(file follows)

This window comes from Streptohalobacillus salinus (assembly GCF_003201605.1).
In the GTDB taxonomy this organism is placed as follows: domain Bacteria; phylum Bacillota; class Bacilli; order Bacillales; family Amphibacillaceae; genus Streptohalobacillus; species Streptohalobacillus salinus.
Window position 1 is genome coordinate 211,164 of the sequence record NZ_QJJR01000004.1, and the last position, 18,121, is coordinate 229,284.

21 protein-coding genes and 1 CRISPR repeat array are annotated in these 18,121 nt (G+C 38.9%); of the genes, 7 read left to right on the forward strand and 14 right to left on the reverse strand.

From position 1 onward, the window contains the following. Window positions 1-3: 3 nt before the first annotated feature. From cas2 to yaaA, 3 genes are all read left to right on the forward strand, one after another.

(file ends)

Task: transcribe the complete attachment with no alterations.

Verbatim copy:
This window comes from Streptohalobacillus salinus (assembly GCF_003201605.1).
In the GTDB taxonomy this organism is placed as follows: domain Bacteria; phylum Bacillota; class Bacilli; order Bacillales; family Amphibacillaceae; genus Streptohalobacillus; species Streptohalobacillus salinus.
Window position 1 is genome coordinate 211,164 of the sequence record NZ_QJJR01000004.1, and the last position, 18,121, is coordinate 229,284.

21 protein-coding genes and 1 CRISPR repeat array are annotated in these 18,121 nt (G+C 38.9%); of the genes, 7 read left to right on the forward strand and 14 right to left on the reverse strand.

From position 1 onward, the window contains the following. Window positions 1-3: 3 nt before the first annotated feature. From cas2 to yaaA, 3 genes are all read left to right on the forward strand, one after another.